"Mr. Rachmanov's spirited, exceptionally lyrical Beethoven playing compares well to the leaden, academic readings of so many pianists who confuse the literal for the literary… Buoyant and suave, his Hammerklavier purls along unimpeded by any musical footdragging…His operatic Beethoven is a drama that exploits musical vibrancy and conflicts"

John Bell Young,The American Record Guide - 1999


"Rachmanov's Sunday recital was…a thing of virtuosity, concept and total professionalism. His big program opened with an elegant performance of Mozart's Sonata in A Minor, K. 301 - which amounts to Mozart's "Appassionata." That was followed by Schumann's "Carnaval," Op. 9, Tchaikovsky's Theme and (13) Variations in F Major, finale to the composer's Six morceaux, Op. 19. For a finale, Rachmanov presented a sensational account of Rachmaninoff's flashy Variations of a theme of Corelli, Op. 42. It simply cannot be better played. The entire program was first rate, but the finale was awe inspiring. The notes, yes, but the depth of concept was Rachmanov's main attraction. Tempos were right on the button - dynamics beautifully observed, timbre varied to the need of each composition - and his technical dexterity used only to serve the scores. The Mozart, for example, is uncommonly passionate among his piano works. Rachmanov filled that need with fire aplenty, but with a blaze always kept in check. This Sonata is passionate, yes, but it also needs to remain true to Mozart inner graces. That balance is tricky, and Rachmanov managed this with keen intelligence. When necessary, Rachmanov also delighted in the pixy elements of the other three composers. The playful shyness in Schumann's Eusebius or the swooning flow of his homage to Chopin went well, as did the heroics in the finale march… Tchaikovsky's set of variations on a tiny folksy tune, seemed programmed for curio value. It's a very rudimentary set of figuration studies over a tune which hardly varies at all. Still, Rachmanov made a good case for it, making it sound more important than it truly is. Based on Corelli's chaconne on the famous La Folia, a tune that's been used for variations since the 15th Century, Rachmaninoff's 1931 set constitutes his farewell to solo piano writing. All sorts of composers used La Folia, from the famous, such as Bach, Liszt and Respighi, to obscure figures, such as D'Anglebert, Alessandro Scarlatti or Gretry. But Rachmaninoff took first place at table with his set, which is possibly his finest masterpiece. I have heard performances as fine as Rachmanov's in the past, but none better."

Heuwell Tircuit, San Francisco Classical Voice - 01/14-16/2005


"Rachmanov delivered a virtuosic yet sensitive performance of "Carnaval," Schumann's descriptive musically portrayal of a carnival. Playful at times, dark at times, and everything in between, this can also be seen as a metaphor for life. Rachmanov played with clarity, power and sensitivity. In particular, he used a very expressive rubato - subtly manipulating the rhythm - for a deep emotional effect, particularly in the slow movements… Rachmanov also performed Beethoven's variations on an Original Theme [Op. 34]… played effectively throughout."

Jim Lowe, The Times Argus, Montpelier, Vermont - 7/26/2006


When pianist Dimitry Rachmanov sat down at the piano at the Monterey Museum of Art at La Mirada on Sunday afternoon [August 29] he was an unknown quantity to members of the audience…So, when [he] sat down and began his program with the mournful, waltz-like Mozart Rondo in A Minor, K. 511, it was obvious in the first ten seconds that we were hearing a major artistic performance. There were no mannerisms or affectations here. This was pure music for music's sake. Every note was carefully considered, every ornament was lovingly sculpted, and every phrase was polished and shone like a string of pearls. The second work on the program consisted of the four Impromptus of Frédéric Chopin, played without interruption thus giving the effect of a quasi four-movement sonata - and it worked. The most popular of the four was, of course, the "Fantasie Impromptu" and it would be difficult to find a better performance. The least popular of the set is the third one in G-flat Major, and Rachmanov made the triplet passages flow like liquid silver. In No. 2 in F-Sharp Major the playing was very fine (except for a curious mannerism of beginning the opening measure forte and then gradually introducing a diminuendo in preparation for the opening theme). The first Impromptu in A-flat Major was lovingly played and achieved many moments of subtle beauty. With the Scriabin Fantasy in B Minor, Op. 28, Rachmanov took us over the top. Here was glorious playing that plumbed the depths of this magnificent work. No matter how thick the textures were, Rachmanov always managed to bring the important musical elements to the surface with startling clarity. This is a difficult virtuoso work, and Rachmanov played it with consummate ease. Although the Mason & Hamlin piano at the Monterey Museum of Art is two feet shorter than a standard concert grand piano and not, strictly speaking, an instrument capable of doing justice to the more demanding works in the piano repertoire, Rachmanov, with skilful pedaling and artistic control made the instrument sound glorious, a major accomplishment in itself.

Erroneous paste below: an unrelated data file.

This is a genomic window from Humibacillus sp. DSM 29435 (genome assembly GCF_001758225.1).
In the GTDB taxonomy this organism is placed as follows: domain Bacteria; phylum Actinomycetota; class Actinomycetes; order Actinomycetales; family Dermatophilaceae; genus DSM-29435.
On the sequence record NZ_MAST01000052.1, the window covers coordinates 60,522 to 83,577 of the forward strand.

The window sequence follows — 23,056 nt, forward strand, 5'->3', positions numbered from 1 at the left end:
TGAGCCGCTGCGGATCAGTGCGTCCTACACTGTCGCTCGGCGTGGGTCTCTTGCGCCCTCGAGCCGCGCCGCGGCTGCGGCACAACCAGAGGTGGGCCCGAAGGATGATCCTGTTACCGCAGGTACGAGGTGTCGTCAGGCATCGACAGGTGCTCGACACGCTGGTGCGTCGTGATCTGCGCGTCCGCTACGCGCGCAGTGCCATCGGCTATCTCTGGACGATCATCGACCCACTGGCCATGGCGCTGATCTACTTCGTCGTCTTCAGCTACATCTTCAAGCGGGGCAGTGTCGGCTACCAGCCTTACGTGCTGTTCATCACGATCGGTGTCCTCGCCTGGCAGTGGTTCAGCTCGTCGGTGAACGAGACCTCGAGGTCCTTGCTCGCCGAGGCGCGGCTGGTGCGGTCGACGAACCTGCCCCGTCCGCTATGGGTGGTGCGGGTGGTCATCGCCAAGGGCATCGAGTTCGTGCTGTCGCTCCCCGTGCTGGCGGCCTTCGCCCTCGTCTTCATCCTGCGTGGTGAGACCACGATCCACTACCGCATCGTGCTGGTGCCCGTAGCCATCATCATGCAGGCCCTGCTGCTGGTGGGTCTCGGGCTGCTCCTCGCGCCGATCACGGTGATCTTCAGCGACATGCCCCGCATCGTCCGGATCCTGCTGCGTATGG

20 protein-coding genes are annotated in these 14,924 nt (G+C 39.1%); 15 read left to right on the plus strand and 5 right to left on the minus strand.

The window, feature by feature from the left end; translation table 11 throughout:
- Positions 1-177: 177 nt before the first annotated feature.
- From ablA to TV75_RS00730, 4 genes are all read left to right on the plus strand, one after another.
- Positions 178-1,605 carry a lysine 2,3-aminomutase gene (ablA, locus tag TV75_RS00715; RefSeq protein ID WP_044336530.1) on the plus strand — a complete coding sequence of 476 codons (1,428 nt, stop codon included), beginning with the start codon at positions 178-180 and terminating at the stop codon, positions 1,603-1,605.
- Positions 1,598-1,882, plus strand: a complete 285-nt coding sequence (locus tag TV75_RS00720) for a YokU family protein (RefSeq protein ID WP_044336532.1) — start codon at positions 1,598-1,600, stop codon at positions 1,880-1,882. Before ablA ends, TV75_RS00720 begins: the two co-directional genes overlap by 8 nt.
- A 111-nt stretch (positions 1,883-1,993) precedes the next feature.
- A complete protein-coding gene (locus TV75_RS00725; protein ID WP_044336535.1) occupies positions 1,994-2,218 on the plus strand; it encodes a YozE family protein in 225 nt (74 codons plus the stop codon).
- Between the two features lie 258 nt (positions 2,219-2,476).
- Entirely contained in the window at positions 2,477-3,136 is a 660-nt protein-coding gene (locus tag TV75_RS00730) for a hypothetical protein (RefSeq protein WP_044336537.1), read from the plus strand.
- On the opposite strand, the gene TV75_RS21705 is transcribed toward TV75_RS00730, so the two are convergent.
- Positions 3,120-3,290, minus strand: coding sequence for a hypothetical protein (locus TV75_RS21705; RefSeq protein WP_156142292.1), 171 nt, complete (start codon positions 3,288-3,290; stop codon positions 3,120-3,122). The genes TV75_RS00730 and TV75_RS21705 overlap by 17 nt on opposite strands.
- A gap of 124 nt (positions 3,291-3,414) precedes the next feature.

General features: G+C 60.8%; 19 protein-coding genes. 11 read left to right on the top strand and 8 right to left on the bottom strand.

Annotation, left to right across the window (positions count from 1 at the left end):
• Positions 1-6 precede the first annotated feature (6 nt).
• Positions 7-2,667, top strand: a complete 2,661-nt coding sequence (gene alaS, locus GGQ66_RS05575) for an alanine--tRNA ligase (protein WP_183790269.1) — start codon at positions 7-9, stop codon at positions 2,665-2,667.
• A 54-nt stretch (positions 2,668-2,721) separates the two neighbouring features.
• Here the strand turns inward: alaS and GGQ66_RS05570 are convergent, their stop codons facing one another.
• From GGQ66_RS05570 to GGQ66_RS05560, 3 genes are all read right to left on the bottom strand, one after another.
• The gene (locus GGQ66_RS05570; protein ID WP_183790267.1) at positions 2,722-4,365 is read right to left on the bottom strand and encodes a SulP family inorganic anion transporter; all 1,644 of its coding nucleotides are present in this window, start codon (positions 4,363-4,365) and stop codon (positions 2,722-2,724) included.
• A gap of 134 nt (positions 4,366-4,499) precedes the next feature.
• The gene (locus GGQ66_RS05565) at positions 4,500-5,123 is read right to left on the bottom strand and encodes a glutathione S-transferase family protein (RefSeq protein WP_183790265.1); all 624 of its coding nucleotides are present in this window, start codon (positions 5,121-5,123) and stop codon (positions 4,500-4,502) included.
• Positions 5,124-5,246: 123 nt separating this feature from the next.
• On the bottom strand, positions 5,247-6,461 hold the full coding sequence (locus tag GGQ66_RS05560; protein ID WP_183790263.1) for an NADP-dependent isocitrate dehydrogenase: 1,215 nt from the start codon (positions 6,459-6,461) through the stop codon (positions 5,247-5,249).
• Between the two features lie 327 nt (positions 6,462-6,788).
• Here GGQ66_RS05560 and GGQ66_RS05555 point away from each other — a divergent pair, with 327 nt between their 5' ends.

After intermission we heard the Sonata Op. 25, No. 1 (the "Fairy Tale" Sonata) by Nikolai Medtner… Although by no means the best of Medtner's sonatas, the C Minor Sonata has its charms and received a solid performance on this occasion. As is characteristic of so much of Medtner's piano music, the textures are complicated and contain subtle cross rhythms, but Rachmanov managed to impose his own brand of charm on this significant work and impress us with its fine qualities. To end the program, Rachmanov treated us to a series of six shorter works by Rachmaninoff (to whom he is not related). There was some staggering playing on this portion of the program. For example, the great Prelude in B-flat Major, Op. 23, No. 3 that ended the program received a stupendous performance…Rachmanov played in a masterful manner and just blew us away with his immaculate artistry. Similarly, the difficult Moment Musical in E Minor, Op. 16, No. 4 in Rachmanov's hands emerged as a jewel full of shimmering colors.

There were two Etudes-Tableaux on the program, the E-flat Minor and A Minor, Op. 39, No. 5 and 6. These two etudes under Rachmanov's hands revealed new aspects of these well-known works, and the lyrical Prelude in G Major, Op 32, No. 5, received the loveliest performance I have ever heard, live or on recording.

After a single encore, the Scriabin Etude in C-sharp Minor, Op. 2, No. 1, a happy audience departed, many of them probably with some of the afternoon's magic melodies likely to come back and haunt them during the next few days.

It has to be said that this was the best piano recital we have heard on the Monterey Peninsula for several years.

Lyn Bronson, Peninsula Reviews, Monterey, California  - 1999